Coming off their first win of the season, Syracuse was looking to take the momentum on the road against the Minnesota Golden Gophers on Saturday. It wasn’t to be, though, as the Orange dropped to 1-3 with a 17-10 defeat.
It was a performance typical of Syracuse’s season so far. Quarterback Ryan Nassib was the key to just about anything good that happened for the Orange. He was 21-31 for 228 yards and a touchdown. He also threw two picks and lost a fumble, though. The platoon of running backs gained 122 yards, led by Jerome Smith’s 52 on nine carries. And it was clear that the Minnesota coaches did their film study, because they were able to shut down Marcus Sales, holding him to just two catches for 32 yards. He did, though, haul in Nassib’s lone TD pass, giving them a scoring play in every game so far this season. Alec Lemon was the beneficiary of the extra attention paid to Sales. He caught nine balls for 106 yards and became Syracuse’s all-time receptions leader in the process. So, kudos to him for that.
Unfortunately for the Orange and their fans, the Golden Gophers had a pretty good day too. Backup quarterback Max Shortell was 16-30 passing for 231 yards. Running back Donnell Kirkwood had 99 yards, including two short TD runs, on 28 carries. Not the most efficient running attack, but it got the job done.
Minny got it done, though, on defense, holding the Orange to only 350 yards of total offense while forcing four turnovers. They also sacked Ryan Nassib three times in the game, as many as Syracuse had given up in the first three games combined.
I’ll admit that I didn’t actually watch the game. Familial obligations prevented me from scouring various media outlets to find some sort of broadcast of the contest. Still, even just looking at the box score, it’s pretty clear that this game was a microcosm of Syracuse’s season so far; an even, winnable game that was thrown away by mistakes and sloppy play.
As usual, things didnt’ start well for Syracuse as Nassib threw a pick on the first play from scrimmage. Minnesota wasn’t able to get any points from the short field, but the tone was set. Nassib lost a fumble in the second quarter, then was intercepted at the Minnesota three yard line on a third and goal play in the third. Ashton Broyld lost the ball in the third as well. And that’s not to mention a muffed punt by Ritchy Desir (he recovered).
As we’ve seen from the Orange in every game this season, it’s almost as if they couldn’t get out of their own way. Every time it looks like they’re about to get something going, there’s a turnover or a key penalty. On Syracuse’s first third down conversion attempt of the game, the Orange were facing manageable third and five. Macky MacPherson gets flagged for a 15-yard personal foul and Nassib is sacked on the subsequent third and twenty play. The game was littered with mental mistakes that are what’s costing Syracuse games.
Meanwhile, the Syracuse defense can’t seem to get in the way of opposing offenses. 17 points isn’t exactly a scorched earth total by the Gophers, especially given how often they were on a short field. Minnesota kicker Jordan Wettstein was only 1-3 on FG attempts, which helped keep the game close. Still, between turnovers and three-and-outs, Syracuse had seven drives of four plays or fewer where the Gophers only had three such drives. It’s what we’ve seen all season from Marrone’s squad. The offense struggles to get started and the defense can’t seem to stop anybody, so the Orange end up in a hole and have to play catch up.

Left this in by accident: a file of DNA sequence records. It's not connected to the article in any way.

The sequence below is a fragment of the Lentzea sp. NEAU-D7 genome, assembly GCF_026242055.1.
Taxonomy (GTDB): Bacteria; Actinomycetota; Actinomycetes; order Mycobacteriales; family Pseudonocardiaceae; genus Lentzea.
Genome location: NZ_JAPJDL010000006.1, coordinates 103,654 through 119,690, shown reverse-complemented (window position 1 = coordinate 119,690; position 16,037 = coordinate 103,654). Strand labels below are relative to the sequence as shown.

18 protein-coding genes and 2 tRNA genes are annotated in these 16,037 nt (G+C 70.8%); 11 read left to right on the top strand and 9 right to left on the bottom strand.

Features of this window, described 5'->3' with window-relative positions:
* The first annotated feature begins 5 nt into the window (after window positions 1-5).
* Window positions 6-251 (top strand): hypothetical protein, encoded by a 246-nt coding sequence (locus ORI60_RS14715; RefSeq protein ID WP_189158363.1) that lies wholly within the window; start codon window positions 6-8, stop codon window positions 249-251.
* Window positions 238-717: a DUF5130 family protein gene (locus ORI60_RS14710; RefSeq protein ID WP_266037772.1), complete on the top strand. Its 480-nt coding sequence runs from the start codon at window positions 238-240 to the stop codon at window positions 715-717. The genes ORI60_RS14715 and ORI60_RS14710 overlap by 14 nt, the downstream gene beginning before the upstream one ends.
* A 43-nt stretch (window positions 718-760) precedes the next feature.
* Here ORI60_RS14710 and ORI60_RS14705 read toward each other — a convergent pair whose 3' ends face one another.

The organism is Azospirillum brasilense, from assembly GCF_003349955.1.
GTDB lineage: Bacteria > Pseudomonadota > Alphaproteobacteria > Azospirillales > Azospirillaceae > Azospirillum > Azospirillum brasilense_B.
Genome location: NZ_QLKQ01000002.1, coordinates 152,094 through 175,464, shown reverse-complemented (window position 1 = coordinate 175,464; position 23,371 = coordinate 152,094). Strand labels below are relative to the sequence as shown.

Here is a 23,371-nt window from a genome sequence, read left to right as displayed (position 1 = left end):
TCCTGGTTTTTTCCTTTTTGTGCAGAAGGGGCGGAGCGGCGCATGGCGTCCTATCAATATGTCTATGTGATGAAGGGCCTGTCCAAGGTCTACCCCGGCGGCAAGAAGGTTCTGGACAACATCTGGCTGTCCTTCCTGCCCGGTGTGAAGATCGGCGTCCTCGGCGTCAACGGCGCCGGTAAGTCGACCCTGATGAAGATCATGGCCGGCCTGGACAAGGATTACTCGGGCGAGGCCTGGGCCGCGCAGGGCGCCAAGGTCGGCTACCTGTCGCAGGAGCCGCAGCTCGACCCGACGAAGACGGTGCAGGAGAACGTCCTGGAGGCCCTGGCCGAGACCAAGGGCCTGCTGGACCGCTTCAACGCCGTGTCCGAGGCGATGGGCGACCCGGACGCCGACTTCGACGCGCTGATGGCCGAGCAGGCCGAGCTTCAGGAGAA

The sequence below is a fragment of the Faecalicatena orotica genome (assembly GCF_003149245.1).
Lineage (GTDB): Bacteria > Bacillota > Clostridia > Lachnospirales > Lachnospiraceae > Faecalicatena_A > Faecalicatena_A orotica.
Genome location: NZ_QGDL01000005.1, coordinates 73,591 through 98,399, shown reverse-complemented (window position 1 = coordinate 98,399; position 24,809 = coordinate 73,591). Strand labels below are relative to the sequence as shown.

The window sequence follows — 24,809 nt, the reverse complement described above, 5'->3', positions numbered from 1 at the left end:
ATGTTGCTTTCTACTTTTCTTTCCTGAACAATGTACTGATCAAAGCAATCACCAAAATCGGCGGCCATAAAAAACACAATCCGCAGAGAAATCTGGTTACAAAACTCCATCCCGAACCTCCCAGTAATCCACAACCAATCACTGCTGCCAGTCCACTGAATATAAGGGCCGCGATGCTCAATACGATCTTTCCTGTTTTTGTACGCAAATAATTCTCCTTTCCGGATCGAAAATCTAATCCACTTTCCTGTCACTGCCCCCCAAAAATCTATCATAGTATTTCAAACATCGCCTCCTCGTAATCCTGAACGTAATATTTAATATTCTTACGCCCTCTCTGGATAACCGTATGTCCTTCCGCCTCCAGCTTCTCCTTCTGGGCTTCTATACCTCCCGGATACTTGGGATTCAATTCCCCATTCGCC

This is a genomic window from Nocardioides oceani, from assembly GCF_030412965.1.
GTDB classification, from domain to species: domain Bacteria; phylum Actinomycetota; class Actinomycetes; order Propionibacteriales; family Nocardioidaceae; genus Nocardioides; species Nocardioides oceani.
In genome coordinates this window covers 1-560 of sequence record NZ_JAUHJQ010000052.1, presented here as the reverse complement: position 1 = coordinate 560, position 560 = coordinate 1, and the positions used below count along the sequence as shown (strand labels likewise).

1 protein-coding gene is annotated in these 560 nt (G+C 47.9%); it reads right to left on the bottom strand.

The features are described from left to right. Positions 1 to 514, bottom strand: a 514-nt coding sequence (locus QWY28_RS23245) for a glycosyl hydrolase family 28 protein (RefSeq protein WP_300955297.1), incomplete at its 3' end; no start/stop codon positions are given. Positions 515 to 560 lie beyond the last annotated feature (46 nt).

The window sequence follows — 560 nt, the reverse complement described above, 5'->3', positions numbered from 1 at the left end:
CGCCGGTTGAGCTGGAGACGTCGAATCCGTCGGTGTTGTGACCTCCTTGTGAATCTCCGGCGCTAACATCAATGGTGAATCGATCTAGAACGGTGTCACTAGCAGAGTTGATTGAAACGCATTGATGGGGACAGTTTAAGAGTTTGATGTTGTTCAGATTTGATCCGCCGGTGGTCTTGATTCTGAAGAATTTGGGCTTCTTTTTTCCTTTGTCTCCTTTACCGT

And, like we’ve seen all season, the offense eventually does come alive, but it’s too little too late. Down 17-3 with just over three minutes left in the game, Nassib led a beautiful nine play, 83 yard TD drive to pull within seven. The only problem was that it only left 43 seconds left for the Orange to try to recover an onside kick and drive another 60 yards or so for a tying score. Even if Syracuse had been able to recover (they didn’t) there simply wasn’t enough time. Ryan Nassib might be a great QB, but he’s not Peyton Manning.
The question now becomes, what should we be expecting out of this Orange squad. A third of the season is gone and we’ve seen a distinct and recognizable pattern through the first four games. Poor play in the early going puts the Orange in a hole and inspired play late isn’t enough to overcome the deficit (the game against Stony Brook not withstanding). I’m not going to sit here and bash the Orange, clamor for Marrone to get the boot or lobby to an early start to the post-Ryan Nassib era. They’re not a terrible team. They’ve shown flashes of really good football. The problem is, it takes more than flashes to win. It takes a whole half, three quarters, or even better, a whole game. Syracuse might be better than even the best the FCS has to offer, but they’re still not talented enough to go on a scoring blitz that can make up the kinds of deficits they’ve been facing. And it’s not just the defense letting opponents light up the scoreboard. Nassib and the offense need to do their part in holding on to the ball and putting up early points of their own.
On the one hand, this team is infuriating in how it seems to find a new way to give a game away every week. And even the bright spots; Nassib and Sale’s record-setting pace, Lemon setting records of his own, the furious comebacks, feed into that frustration because we can see what the Orange are capable of. We know that they could easily be 3-1 instead of 1-3. We know that they could be halfway to bowl eligibility instead of halfway to mathematical elimination. Many of us fans were looking for 2012 to be the season that the Orange finally break through and put up a solid season. So far, it looks like a season that will leave us yearning for what could have been.